Wireless Offense and Defense, Explained and Demonstrated!

SigintOS: A Linux Distro for Signal Intelligence

Recently we've heard of a new Linux distribution called SigintOS becoming available for download. SigintOS is an Ubuntu based distribution with a number of built in signal intelligence applications for software defined radios such as RTL-SDRs and other TX capable SDRs like the HackRF, bladeRF and USRP radios.

The distro appears to be very well executed, with a built in GUI that grants easy access to the some common sigint tools like an FM and GPS transmitter, a jammer, a GSM base station search tool and an IMSI catcher. SigintOS also has various other preinstalled programs such as GNU Radio, gr-gsm, YatesBTS, wireshark and GQRX.

The OS also teases an LTE search and LTE decoder which to access requires that you get in contact with the creators, presumably for a licencing fee. Regarding an LTE IMSI catcher they write:

LTE IMSI Catcher is not myth!

Due to the nature of LTE base stations, the capture of IMSI numbers seems impossible. LTE stations use GUTI to communicate with users instead of IMSI. The GUTI contains the temporary IMSI number called T-IMSI. This allows the operator to find out who is at the corresponding LTE station who is authorized to query T-IMSI information.

Can the GUTI number be found?
Answer Yes!

How to find GUTI and T-IMSI numbers?
Can be found with the help of SigintOS …

For detailed information [email protected]

The image comes as a 2GB ISO file, and it's possible to run it in WMWare or VirtualBox.

SIGINTOS IMSI Catcher
SigintOS IMSI Catcher

YouTube Tutorial: Decoding POCSAG and FLEX Pager Messages on Windows with PDW

Pager systems are famously known to be insecure, and due to the lack of encryption and high transmit power anyone with an RTL-SDR or other SDR can receive and decode pager messages. The users of pagers are mostly hospitals and doctors, and IT infrastructure professionals who need to be notified of server warnings and errors quickly. We have a text tutorial on decoding these messages with an RTL-SDR available here, and there are several previous posts discussing how insecure they are.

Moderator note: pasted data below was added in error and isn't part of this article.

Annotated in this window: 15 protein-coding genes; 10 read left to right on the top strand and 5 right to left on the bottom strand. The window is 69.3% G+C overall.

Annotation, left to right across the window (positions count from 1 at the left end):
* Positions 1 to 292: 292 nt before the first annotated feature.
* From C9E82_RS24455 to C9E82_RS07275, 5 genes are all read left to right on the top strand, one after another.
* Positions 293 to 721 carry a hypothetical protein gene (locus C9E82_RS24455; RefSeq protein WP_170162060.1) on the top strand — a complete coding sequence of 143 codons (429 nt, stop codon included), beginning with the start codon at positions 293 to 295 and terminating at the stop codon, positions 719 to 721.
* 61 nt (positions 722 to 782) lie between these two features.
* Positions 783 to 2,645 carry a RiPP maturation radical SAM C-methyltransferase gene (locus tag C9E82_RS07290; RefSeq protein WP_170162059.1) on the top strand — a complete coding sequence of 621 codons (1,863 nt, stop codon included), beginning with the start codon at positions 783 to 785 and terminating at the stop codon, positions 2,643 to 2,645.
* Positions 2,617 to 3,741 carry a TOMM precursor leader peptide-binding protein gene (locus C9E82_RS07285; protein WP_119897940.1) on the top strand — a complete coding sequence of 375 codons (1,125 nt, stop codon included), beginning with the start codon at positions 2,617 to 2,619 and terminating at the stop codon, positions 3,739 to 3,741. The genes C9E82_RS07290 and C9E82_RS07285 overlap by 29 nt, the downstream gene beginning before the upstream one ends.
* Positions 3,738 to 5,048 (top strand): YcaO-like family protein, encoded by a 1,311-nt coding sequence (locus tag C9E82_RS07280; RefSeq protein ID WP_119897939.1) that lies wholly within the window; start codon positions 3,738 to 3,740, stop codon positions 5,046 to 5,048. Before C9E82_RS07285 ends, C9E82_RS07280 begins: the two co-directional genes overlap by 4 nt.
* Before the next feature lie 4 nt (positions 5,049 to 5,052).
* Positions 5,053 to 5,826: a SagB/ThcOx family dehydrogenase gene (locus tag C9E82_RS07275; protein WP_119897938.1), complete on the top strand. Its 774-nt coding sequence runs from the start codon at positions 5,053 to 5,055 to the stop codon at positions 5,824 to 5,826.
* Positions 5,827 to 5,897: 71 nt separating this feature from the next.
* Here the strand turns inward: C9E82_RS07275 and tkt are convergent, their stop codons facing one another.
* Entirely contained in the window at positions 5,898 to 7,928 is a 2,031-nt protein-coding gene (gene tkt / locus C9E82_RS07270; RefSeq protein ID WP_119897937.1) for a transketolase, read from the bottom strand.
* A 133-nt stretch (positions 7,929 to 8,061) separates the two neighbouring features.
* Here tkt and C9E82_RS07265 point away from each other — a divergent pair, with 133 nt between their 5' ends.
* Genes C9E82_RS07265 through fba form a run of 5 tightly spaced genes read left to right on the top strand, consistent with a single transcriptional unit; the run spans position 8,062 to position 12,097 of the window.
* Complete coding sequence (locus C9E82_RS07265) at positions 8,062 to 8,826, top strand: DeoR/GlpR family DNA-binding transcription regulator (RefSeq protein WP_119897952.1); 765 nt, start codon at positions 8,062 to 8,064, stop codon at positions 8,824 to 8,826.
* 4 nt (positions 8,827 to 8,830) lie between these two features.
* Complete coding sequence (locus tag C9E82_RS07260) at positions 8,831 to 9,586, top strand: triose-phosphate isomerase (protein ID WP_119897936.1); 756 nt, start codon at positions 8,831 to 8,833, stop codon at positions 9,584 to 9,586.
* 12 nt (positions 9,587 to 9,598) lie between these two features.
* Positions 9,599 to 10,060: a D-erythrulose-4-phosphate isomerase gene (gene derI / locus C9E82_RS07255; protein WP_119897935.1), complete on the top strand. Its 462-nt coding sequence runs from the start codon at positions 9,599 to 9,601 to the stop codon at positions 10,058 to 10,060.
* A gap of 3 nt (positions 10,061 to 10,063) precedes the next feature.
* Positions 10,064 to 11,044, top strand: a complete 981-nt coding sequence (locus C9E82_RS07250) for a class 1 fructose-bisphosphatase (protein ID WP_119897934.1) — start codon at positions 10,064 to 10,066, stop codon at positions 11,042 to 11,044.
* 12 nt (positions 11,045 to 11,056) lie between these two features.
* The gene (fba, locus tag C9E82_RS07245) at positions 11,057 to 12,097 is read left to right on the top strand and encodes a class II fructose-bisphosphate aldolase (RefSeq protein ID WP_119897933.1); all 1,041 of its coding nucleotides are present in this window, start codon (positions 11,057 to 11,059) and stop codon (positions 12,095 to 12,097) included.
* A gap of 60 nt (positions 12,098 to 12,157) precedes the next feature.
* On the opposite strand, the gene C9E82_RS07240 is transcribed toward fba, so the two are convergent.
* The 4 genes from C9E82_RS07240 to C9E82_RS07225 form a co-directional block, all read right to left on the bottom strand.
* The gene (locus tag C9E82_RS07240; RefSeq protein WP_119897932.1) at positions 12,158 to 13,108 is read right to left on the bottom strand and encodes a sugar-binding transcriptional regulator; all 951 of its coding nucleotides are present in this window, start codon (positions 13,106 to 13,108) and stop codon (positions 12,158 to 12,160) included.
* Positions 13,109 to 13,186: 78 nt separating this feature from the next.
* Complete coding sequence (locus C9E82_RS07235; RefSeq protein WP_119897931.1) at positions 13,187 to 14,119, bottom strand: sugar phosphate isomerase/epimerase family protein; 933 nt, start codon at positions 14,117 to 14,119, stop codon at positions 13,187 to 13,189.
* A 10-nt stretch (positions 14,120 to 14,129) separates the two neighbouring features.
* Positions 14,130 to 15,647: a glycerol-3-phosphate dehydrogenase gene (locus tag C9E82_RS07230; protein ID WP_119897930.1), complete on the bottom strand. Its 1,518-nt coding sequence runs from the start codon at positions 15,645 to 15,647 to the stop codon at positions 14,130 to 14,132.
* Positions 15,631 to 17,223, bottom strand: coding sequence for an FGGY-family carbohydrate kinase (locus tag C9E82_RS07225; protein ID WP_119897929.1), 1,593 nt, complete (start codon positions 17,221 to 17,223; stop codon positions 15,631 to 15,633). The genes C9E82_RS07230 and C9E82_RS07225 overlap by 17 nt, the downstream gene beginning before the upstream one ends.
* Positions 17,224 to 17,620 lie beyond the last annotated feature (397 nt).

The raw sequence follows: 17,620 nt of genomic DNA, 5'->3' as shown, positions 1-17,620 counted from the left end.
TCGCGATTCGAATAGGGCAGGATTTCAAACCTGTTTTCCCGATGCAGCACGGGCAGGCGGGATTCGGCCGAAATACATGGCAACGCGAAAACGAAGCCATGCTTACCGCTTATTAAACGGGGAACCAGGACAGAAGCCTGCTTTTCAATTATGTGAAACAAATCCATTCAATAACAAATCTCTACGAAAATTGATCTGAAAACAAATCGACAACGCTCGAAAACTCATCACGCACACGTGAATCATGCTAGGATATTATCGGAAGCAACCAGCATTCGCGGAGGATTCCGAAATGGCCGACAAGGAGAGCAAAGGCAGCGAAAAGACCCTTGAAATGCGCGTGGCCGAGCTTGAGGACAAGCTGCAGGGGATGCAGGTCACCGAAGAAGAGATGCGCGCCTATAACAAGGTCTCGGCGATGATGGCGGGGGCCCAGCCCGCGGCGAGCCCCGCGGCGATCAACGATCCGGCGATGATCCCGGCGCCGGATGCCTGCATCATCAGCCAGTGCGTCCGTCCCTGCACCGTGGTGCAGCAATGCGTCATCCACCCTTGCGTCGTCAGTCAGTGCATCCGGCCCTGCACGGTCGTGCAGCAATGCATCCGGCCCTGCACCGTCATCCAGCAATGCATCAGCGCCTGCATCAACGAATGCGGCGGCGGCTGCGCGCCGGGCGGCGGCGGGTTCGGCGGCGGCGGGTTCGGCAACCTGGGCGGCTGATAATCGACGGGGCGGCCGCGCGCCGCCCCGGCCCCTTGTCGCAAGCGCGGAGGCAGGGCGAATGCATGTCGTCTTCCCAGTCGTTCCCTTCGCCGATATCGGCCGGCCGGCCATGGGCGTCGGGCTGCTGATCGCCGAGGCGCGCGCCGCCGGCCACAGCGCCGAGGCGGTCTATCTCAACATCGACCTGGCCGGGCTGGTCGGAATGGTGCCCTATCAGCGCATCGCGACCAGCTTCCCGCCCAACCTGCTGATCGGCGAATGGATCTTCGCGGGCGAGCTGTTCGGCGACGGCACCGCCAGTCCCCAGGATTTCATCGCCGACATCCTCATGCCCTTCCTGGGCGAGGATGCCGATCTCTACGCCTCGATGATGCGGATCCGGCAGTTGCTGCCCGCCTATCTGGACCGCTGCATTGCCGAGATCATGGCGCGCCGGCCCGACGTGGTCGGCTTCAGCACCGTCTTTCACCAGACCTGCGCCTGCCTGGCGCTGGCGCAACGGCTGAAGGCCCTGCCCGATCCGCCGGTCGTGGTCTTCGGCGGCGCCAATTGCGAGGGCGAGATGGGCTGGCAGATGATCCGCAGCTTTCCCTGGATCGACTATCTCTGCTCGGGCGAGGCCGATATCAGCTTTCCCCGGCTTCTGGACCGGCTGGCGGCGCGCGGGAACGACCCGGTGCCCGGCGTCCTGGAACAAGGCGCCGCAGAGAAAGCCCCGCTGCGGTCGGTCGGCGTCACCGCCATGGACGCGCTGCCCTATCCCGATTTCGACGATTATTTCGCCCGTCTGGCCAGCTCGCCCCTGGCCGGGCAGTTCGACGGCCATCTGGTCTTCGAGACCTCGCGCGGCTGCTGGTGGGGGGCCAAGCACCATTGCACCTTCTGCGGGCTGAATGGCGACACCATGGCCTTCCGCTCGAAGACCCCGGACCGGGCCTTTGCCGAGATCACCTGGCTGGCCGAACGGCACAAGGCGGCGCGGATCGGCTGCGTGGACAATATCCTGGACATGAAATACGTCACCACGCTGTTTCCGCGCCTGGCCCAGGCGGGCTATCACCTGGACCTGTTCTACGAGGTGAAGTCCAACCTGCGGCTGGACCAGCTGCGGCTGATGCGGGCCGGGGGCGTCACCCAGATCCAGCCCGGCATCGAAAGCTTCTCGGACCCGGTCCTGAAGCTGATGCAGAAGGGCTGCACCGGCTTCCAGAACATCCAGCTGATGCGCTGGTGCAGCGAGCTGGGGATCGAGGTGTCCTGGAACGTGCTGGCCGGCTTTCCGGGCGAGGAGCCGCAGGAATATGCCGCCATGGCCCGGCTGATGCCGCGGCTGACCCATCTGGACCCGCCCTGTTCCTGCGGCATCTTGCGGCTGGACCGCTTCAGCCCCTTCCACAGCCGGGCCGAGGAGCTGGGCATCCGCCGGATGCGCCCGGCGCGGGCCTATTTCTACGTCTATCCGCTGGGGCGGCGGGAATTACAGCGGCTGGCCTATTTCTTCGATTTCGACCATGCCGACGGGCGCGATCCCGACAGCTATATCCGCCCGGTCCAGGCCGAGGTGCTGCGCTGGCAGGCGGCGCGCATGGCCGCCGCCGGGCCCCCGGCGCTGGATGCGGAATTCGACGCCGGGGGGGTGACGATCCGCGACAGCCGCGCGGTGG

If you prefer a video tutorial, M6LME on YouTube has recently uploaded one where he explains the PDW pager decoding software, the VB-Audio 'banana' audio mixing software, and how to use SDR-Console with an RTL-SDR and the aforementioned software to receive and decode the signal.

How to Decode POCSAG & FLEX using an RTL-SDR Dongle

YouTube Tutorial: Eavesdropping on DECT6.0 Cordless Phones with a HackRF and GR-DECT2

Back in December of last year Corrosive from his YouTube channel SignalsEverywhere showed us a demo video of him receiving unecrypted DECT digital cordless phones with his HackRF.

DECT is an acronym for 'Digital Enhanced Cordless Telecommunications', and is the wireless standard used by modern digital cordless phones as well as some digital baby monitors. In most countries DECT communications take place at 1880 - 1900 MHz, and in the USA at 1920 - 1930 MHz. Some modern cordless phones now use encryption on their DECT signal, but many older models do not, and most baby monitors do not either. However, DECT encryption is known to be weak, and can be broken with some effort.

In his latest video Corrosive shows us how to install GR-DECT2 on Linux, which is the GNU Radio based decoding software required to decode the DECT signal. He then goes on to show how the software can be used and finally provides some optimizations tips.

DECT 6.0 Cordless Phone Eavesdropping {Install GR-DECT2 and Decode with HackRF SDR}

Industrial Machines like Cranes, Excavators Can Easily be Hacked with Software Defined Radios

Recently, the RF research team at Trend Micro released a very nice illustrated report, technical paper and several videos demonstrating how they were able to take control of building cranes, excavators, scrapers and other large industrial machines with a simple bladeRF software defined radio. Trend Micro is a well known security company mostly known for their computer antivirus products.